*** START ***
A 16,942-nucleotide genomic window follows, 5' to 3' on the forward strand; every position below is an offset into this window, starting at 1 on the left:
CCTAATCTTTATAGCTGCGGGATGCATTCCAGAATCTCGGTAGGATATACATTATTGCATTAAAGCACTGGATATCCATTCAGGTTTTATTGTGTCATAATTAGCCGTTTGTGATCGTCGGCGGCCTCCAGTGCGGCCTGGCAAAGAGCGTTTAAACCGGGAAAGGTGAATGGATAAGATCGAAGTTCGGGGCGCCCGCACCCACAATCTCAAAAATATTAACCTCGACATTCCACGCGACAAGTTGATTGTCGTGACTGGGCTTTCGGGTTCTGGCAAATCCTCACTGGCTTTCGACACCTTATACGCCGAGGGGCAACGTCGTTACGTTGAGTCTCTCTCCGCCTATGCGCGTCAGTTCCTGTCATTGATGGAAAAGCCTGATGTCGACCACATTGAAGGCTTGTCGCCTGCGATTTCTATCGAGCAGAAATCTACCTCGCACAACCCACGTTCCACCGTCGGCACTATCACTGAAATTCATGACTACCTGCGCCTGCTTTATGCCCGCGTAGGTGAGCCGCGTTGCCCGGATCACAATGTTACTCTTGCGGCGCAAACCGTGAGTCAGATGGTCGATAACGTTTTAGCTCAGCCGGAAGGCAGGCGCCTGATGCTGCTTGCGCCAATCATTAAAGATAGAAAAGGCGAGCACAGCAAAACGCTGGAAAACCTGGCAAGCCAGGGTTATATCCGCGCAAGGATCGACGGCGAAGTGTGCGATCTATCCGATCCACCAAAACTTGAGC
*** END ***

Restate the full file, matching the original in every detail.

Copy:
A 16,942-nucleotide genomic window follows, 5' to 3' on the forward strand; every position below is an offset into this window, starting at 1 on the left:
CCTAATCTTTATAGCTGCGGGATGCATTCCAGAATCTCGGTAGGATATACATTATTGCATTAAAGCACTGGATATCCATTCAGGTTTTATTGTGTCATAATTAGCCGTTTGTGATCGTCGGCGGCCTCCAGTGCGGCCTGGCAAAGAGCGTTTAAACCGGGAAAGGTGAATGGATAAGATCGAAGTTCGGGGCGCCCGCACCCACAATCTCAAAAATATTAACCTCGACATTCCACGCGACAAGTTGATTGTCGTGACTGGGCTTTCGGGTTCTGGCAAATCCTCACTGGCTTTCGACACCTTATACGCCGAGGGGCAACGTCGTTACGTTGAGTCTCTCTCCGCCTATGCGCGTCAGTTCCTGTCATTGATGGAAAAGCCTGATGTCGACCACATTGAAGGCTTGTCGCCTGCGATTTCTATCGAGCAGAAATCTACCTCGCACAACCCACGTTCCACCGTCGGCACTATCACTGAAATTCATGACTACCTGCGCCTGCTTTATGCCCGCGTAGGTGAGCCGCGTTGCCCGGATCACAATGTTACTCTTGCGGCGCAAACCGTGAGTCAGATGGTCGATAACGTTTTAGCTCAGCCGGAAGGCAGGCGCCTGATGCTGCTTGCGCCAATCATTAAAGATAGAAAAGGCGAGCACAGCAAAACGCTGGAAAACCTGGCAAGCCAGGGTTATATCCGCGCAAGGATCGACGGCGAAGTGTGCGATCTATCCGATCCACCAAAACTTGAGC